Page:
Against that backdrop, Thomas File, J.D., M.D., FIDSA, co-director of the Summa Health Antimicrobial Stewardship Program, a professional of medicine and master teacher and chair of the Northeast Ohio Medical University Infectious Diseases Section in the Cleveland suburb of Rootstown, Ohio, and chair of IDSA’s board of directors, led a discussion with Tina Q. Tan, M.D., FIDSA, a professors of pediatrics at the Northwestern University Feinberg School of Medicine in Chicago, and John B. Lynch, III, M.D., M.P.H., an associate medical director at Harborview Medical Center and an associate professor at the University of Washington’s Department of Medicine in the Division of Allergy & Infectious Diseases. Drs. Tan and Lynch are both members of IDSA’s board of directors.

“I live in Seattle and have been working on the coronavirus response for well over two months,” Dr. Lynch began. “Being the first place in the country allowed us to prepare” in a number of ways for the pandemic, he said. “We were able to start building capacity. And as we work through this pandemic… we continue to see outbreaks in some of our most vulnerable populations and communities, and big gaps in testing.” Further, he said, “Here in Washington, we’ve had outstanding government leadership: Governor [Jay] Inslee and Mayor Jenny Durkin have shown leadership around social distancing.” Still, he said, “Even now, almost two months into this work, we have yet to see a drop-off” in cases. “We have some of the best public health agencies in the country, but they were quickly overwhelmed, and that was as a result of years and years of underfunding” of public health nationwide.

As for reopening, Lynch said, “Contact tracing will be a crucial part of this. The social distancing that has been working in some places, as we begin to reopen, will no longer be as effective. So we need widespread testing and contact tracing in order to replace that.”

“The decision to reopen really has to be based on the best scientific data we have; we don’t know the true number of people who are infected and have been infected by COVID-19,” Dr. Tan said. “If we lift social distancing too quickly, this can be really disastrous… and lead to further economic impact. If you look at the document that IDSA and HIVMA just released, it really is a series of evidence-based indicators that need to be in place: broad, widespread, readily available, accessible, accurate diagnostic testing. This has been a major issue here in Chicago and around the country, where we haven’t been able to get testing for people with COVID-19 symptoms. And as the weather gets better, this reduces the social distancing that has been in place. And we need to be able to diagnose and isolate those with COVID-19 and track their contacts.”

What’s more, Tan said, “We’ve seen among African-Americans disproportionate rates of disease, hospitalization, ICU admission, and death. And we need adequate PPE [personal protective equipment], ICU beds, and ventilators. And that will be needed for any future outbreaks. We need to enhance our preparedness for these types of pandemics. It’s going to be crucial to rebuild the U.S. pandemic preparedness with massive investment in equipment, including stockpiling of PPE, and adequate manufacturing capacity so that if we need to manufacture PPE and ventilators, there’s adequate capacity to do so. Future biothreats… will happen. We also need to be involved in a national public and private multi-agency taskforce to be prepared for future pandemics. Basically,” she added, “all these different steps will need to be in place before certain parts of the country can be reopened. And the PPE availability and surge capacity will differ regionally. In order to reopen the country, we really need to ensure that all these steps are in place.”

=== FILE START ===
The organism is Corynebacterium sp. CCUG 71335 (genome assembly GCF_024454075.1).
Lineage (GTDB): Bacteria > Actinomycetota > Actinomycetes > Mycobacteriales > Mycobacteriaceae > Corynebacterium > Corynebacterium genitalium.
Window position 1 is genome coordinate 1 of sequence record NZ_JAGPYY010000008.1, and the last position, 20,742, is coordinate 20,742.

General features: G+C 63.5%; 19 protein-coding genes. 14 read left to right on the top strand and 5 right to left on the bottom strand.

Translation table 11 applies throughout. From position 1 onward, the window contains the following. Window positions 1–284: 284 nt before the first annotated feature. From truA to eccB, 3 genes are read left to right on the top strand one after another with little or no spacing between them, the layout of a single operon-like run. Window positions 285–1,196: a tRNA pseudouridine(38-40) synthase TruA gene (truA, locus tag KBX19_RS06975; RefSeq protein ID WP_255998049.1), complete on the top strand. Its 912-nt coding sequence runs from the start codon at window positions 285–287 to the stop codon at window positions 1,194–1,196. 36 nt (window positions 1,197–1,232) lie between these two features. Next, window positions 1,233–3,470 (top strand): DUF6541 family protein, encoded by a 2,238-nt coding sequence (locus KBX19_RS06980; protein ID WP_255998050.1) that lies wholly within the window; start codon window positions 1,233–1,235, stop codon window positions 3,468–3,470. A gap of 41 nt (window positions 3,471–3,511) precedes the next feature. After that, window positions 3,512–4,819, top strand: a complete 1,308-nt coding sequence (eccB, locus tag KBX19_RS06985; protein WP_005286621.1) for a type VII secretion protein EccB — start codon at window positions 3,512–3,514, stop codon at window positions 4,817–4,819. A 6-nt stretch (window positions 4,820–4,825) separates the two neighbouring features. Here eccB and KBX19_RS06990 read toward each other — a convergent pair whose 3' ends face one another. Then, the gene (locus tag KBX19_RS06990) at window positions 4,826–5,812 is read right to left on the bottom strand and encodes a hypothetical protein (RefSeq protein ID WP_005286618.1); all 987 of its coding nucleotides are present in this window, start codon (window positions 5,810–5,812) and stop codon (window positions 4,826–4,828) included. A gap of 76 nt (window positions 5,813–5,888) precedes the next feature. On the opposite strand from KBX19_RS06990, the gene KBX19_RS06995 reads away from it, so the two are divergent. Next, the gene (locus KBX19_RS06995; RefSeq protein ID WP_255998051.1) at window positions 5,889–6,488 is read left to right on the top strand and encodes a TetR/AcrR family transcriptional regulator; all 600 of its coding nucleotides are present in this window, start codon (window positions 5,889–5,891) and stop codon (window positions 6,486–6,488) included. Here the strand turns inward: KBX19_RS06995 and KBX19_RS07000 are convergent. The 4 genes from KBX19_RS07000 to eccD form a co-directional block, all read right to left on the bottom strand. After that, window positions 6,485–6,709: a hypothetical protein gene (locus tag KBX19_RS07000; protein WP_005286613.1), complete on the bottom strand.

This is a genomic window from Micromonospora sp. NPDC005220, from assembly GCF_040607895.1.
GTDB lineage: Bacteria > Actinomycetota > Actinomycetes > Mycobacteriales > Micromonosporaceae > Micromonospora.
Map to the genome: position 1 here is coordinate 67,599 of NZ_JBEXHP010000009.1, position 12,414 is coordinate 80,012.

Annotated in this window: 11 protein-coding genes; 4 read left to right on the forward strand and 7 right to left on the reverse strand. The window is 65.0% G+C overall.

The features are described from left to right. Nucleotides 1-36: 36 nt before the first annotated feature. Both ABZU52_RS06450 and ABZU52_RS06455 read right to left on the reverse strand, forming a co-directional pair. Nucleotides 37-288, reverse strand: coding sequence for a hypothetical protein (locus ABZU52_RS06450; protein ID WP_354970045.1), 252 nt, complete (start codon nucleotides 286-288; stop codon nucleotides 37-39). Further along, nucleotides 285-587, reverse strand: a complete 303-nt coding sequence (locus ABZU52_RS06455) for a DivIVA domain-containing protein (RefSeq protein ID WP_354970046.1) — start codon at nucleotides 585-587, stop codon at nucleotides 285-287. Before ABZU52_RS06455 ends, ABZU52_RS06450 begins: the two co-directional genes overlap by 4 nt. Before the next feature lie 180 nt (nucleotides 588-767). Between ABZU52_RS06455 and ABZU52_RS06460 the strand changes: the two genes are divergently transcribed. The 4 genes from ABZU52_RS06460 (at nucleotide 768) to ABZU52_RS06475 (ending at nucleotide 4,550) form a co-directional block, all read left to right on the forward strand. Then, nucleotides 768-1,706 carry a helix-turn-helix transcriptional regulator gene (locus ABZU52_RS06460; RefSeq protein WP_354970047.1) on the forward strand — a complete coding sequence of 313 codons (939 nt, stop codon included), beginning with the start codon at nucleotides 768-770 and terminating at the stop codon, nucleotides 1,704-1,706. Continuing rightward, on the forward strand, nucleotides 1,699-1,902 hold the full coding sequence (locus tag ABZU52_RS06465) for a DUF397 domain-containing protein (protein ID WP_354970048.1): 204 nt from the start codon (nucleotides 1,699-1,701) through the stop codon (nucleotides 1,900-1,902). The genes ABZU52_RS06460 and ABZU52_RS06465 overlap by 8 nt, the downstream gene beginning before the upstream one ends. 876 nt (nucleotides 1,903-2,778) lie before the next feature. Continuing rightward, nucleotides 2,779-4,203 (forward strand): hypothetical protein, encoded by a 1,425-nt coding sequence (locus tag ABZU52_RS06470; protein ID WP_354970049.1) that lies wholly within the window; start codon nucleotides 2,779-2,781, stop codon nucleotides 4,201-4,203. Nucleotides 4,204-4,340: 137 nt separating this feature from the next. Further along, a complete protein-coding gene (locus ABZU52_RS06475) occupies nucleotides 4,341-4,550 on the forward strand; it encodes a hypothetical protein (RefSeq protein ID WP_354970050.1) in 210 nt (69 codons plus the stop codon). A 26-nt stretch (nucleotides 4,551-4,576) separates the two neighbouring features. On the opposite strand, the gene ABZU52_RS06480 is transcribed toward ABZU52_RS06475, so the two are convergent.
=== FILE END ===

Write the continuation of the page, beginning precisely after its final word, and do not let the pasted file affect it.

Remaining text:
What might happen after reopening?

In response to a member of the press about how long and how broadly various forms of social distancing might need to be kept in place even after some businesses and activities are reopened, Lynch said, “We continue to have a large number of people who remain in the hospital. It’s important to remember that when people are admitted, they end up in the ICUs for a long time. And that number remains stable for a couple of weeks; we have not seen a drop in that rate. We have seen a decrease in positive cases. We have to [achieve] widespread access to diagnostic testing, as well as to contact tracing,” in order to ensure that hospitals are able to manage levels of need for patient care.

“The social distancing is completely dependent on widespread, easy access to all those tools, so that if you have symptoms, you can be diagnosed and they can do contact tracing,” Lynch said. “At the same time, I see social distancing continuing into the future. I truly do not know what proportion of people in my community have COVID-19. When we look at the proposed dates, my understanding talking to our governor and mayor is that they’re proposed dates, and they really will be depending on public health leaders” to guide them.

What’s more, Lynch continued, “Will everyone be back at work normally? Highly unlikely. We’ll probably need to address current inequities, including” determining which individuals work for genuinely critical industries that must remain active. “And as we back off on social distancing, it will have to be a phased approach. Also, we have to recognize that this virus is not going anywhere. There’s a distinct risk that we’ll just bump right back up” in terms of infection levels. And so we need the hospital capacity and adequate PPE. We need to move out of the contingency part of this, and in some areas of the country, the crisis part. And,” he added, “as we see a new uptick, we may need to have to go back to some increased levels of social distancing.”